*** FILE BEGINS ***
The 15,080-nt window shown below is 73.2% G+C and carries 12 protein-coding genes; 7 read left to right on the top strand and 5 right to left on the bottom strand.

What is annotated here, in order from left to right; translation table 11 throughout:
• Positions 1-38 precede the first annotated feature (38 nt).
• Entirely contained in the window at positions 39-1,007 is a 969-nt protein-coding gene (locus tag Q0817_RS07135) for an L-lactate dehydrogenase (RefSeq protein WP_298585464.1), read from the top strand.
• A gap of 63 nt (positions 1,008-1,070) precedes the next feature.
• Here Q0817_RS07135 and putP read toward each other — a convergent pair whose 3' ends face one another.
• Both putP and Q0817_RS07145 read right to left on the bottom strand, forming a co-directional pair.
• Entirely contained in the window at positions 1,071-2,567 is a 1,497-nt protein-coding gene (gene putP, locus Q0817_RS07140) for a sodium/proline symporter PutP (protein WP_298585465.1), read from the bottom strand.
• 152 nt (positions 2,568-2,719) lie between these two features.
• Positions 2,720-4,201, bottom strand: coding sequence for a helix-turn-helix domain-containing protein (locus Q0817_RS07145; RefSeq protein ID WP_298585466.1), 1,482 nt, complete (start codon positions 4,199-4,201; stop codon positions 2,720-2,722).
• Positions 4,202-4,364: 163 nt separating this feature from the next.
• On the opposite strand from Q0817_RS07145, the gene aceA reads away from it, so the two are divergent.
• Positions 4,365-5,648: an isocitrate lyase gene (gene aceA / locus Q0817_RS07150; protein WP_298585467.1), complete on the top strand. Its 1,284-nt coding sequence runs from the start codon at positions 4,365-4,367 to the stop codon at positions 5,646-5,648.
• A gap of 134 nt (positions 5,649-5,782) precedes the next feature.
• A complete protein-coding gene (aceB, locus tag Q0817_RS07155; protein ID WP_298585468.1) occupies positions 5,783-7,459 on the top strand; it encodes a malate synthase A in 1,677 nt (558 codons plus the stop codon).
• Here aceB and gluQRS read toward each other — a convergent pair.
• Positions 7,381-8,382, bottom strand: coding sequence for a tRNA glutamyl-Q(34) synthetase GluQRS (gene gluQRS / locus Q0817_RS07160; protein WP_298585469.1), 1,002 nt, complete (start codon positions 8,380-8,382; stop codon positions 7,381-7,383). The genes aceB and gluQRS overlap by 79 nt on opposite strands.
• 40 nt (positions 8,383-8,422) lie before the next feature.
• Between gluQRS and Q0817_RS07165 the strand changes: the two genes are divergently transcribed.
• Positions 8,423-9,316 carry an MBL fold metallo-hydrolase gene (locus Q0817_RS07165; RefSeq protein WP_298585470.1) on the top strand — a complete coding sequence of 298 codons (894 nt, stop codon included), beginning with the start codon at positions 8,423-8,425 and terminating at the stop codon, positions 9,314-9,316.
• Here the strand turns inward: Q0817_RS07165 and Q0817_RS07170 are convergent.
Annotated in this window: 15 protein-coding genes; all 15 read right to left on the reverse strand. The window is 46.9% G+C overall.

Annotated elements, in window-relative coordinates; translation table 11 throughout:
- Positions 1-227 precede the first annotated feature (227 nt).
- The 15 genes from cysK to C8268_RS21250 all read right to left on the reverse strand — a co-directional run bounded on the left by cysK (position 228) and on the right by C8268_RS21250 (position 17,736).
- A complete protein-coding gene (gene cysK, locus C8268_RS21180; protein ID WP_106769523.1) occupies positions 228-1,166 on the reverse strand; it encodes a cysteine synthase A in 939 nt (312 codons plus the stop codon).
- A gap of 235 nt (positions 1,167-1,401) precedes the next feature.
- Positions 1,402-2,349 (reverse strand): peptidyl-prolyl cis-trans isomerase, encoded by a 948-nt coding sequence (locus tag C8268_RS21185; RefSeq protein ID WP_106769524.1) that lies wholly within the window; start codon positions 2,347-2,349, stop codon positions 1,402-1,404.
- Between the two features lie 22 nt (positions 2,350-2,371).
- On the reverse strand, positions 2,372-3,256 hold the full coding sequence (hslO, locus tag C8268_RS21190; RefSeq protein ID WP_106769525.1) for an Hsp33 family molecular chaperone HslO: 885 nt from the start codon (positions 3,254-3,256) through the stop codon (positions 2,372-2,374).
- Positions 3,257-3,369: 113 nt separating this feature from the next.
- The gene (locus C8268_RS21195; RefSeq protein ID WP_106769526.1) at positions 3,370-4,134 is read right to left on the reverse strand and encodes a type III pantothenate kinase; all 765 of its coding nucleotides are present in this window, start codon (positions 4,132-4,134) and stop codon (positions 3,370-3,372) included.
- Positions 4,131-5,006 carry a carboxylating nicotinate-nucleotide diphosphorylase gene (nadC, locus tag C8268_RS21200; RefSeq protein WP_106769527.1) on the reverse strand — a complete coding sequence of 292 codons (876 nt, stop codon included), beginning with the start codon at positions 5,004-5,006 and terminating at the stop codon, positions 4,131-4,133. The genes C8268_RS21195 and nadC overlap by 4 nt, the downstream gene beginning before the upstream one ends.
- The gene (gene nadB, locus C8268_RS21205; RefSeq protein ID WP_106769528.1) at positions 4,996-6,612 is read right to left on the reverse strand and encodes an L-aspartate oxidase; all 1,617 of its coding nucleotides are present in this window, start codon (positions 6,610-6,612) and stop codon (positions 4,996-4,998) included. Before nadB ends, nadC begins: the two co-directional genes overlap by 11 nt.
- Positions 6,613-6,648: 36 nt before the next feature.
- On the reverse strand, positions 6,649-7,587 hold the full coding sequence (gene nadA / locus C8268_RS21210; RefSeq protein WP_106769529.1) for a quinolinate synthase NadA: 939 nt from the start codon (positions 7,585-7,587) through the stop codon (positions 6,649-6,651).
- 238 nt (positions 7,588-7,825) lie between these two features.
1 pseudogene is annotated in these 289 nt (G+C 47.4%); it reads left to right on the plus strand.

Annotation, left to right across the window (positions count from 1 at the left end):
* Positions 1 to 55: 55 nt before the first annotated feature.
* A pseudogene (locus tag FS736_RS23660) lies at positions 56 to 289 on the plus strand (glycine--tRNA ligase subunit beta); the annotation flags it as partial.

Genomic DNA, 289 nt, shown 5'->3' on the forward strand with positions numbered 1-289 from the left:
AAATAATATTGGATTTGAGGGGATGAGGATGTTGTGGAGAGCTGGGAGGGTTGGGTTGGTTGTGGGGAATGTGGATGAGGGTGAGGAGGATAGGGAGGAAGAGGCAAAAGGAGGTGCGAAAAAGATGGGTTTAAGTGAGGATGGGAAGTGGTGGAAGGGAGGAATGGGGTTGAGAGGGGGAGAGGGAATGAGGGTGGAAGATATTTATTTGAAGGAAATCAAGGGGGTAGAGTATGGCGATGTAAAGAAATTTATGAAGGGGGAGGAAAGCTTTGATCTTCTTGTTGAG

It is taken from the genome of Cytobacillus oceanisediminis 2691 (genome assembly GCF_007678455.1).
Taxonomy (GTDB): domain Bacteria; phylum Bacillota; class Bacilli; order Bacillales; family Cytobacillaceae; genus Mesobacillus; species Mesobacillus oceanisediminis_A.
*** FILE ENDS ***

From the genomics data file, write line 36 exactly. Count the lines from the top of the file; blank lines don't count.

- On the reverse strand, positions 6,649-7,587 hold the full coding sequence (gene nadA / locus C8268_RS21210; RefSeq protein WP_106769529.1) for a quinolinate synthase NadA: 939 nt from the start codon (positions 7,585-7,587) through the stop codon (positions 6,649-6,651).